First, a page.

In the first fifty pages of A Murder in Music City, first-time author Michael Bishop chronicles the history of one of Nashville’s most tragic and notorious murders, a crime that scandalized and terrorized the growing city in the late winter and early spring of 1964. On a chilly Saturday night in February, eighteen-year-old college freshman Paula Herring was found murdered in her mother’s living room, battered and bruised, with two shots fired through her heart, while her six-year-old brother slept undisturbed in an adjacent bedroom.
Bishop then details the events that unfolded during the next seven months—the police investigation, the questioning of suspects, the neighborhood patrols of vigilantes who feared another attack on the young women of Nashville, the arrest of the primary suspect, and the criminal trial that led to the conviction of thirty-nine-year-old John Randolph Clarke, the shiftless son of a former Tennessee general sessions judge and state senator. Clarke was known to be a heavy drinker and philanderer who had been briefly involved with the victim’s mother. Although the evidence against him was circumstantial, the jury was convinced of his guilt.
With the crime seemingly solved and relegated to history, the narrative jumps ahead thirty-three years. In 1997, Bishop himself was a sales executive with a Nashville-based healthcare-education company. He had never heard of the Paula Herring murder. A friend who was researching infamous Nashville murders mentioned the case. Shortly thereafter Bishop volunteered to assist in cataloging routine administrative police records for the Metro Nashville Archives, and a chance discovery led back to the Paula Herring case.
“On my third visit,” Bishop writes, “I reviewed one of the final boxes in the stack. After a quick scan for spiders, I retrieved a file that seemed out of place among the attendance reports. Inside a manila folder labeled ‘Paula Herring,’ I found a disturbing set of black and white photographs, along with telegrams, personal notes, and letters to Hubert Kemp, chief of police, Metropolitan Nashville.”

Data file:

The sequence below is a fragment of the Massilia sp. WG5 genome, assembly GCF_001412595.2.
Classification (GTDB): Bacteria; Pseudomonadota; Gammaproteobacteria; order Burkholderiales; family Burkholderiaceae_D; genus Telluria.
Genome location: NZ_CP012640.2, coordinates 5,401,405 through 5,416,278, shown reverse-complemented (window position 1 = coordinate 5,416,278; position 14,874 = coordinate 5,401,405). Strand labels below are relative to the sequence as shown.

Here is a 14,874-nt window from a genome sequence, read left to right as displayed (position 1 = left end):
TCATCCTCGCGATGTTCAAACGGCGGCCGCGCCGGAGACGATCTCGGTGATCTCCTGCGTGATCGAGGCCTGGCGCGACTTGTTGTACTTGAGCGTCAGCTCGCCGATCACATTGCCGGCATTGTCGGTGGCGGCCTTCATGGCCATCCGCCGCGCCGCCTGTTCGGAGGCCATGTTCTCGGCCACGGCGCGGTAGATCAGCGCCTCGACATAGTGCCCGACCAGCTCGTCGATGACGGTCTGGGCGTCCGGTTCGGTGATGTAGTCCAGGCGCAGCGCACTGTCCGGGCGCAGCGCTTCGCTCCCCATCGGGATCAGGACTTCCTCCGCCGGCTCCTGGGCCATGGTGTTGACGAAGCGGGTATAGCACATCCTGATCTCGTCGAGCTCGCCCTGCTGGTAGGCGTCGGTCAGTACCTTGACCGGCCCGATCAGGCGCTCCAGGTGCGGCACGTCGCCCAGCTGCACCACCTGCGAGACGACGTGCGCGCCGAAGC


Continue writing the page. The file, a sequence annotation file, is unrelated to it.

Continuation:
Curious about a high-profile but long-since-forgotten murder and struck by the oddity of finding a crime-investigation file tucked within some mundane paperwork, Bishop was also intrigued by the fact that Herring’s six-year-old brother seemingly slept through the entire violent incident. Bishop’s curiosity launched a personal quest to find more about the case. As he investigated, it became clear to him that there were grave problems with the officially issued explanation for the crime. A variety of possible suspects were ignored, standard police procedures were often violated, and suspicious circumstances regarding the investigation abounded.
Bishop chronicles his investigation over the course of several years, tracking down surviving witnesses and others connected to the case and using his skills as a salesman to prompt them to tell their stories. In his telling, the mystery of what truly happened on that February night and Bishop’s obsession for uncovering the truth deepen along with each interview. The narrative unfolds in a straight-ahead, novelistic style, with sharp details and just a hint of drama.
The tale Bishop uncovered through hours of interviews and research involves sex, drugs, a testy mother-daughter relationship, and a possible connection with an earlier murder. It’s a tangled web of deceptions, cover-ups, and unforgiven sins whose tendrils reached the highest levels of Nashville’s political power structure in the early 1960s.
Just as fascinating is Bishop’s own journey from a mildly inquisitive private researcher to a dogged cold-case investigator. While the synchronicity and odd twists he encountered throughout his investigation might spark incredulousness in some readers, it would be wise to remember Mark Twain’s observation that “the only difference between reality and fiction is that fiction needs to be credible.” A Murder in Music City is a fascinating and gripping tale of high passion and dark deeds, a forgotten chapter of Nashville’s history, a quest for justice, and a personal memoir of one man’s persistent pursuit of the truth.
Randy Fox is a freelance writer whose writing on music and pop culture has appeared in Vintage Rock, Record Collector, The East Nashvillian, Nashville Scene, Jack Kirby Collector, Hardboiled, and many other publications. He lives in Nashville.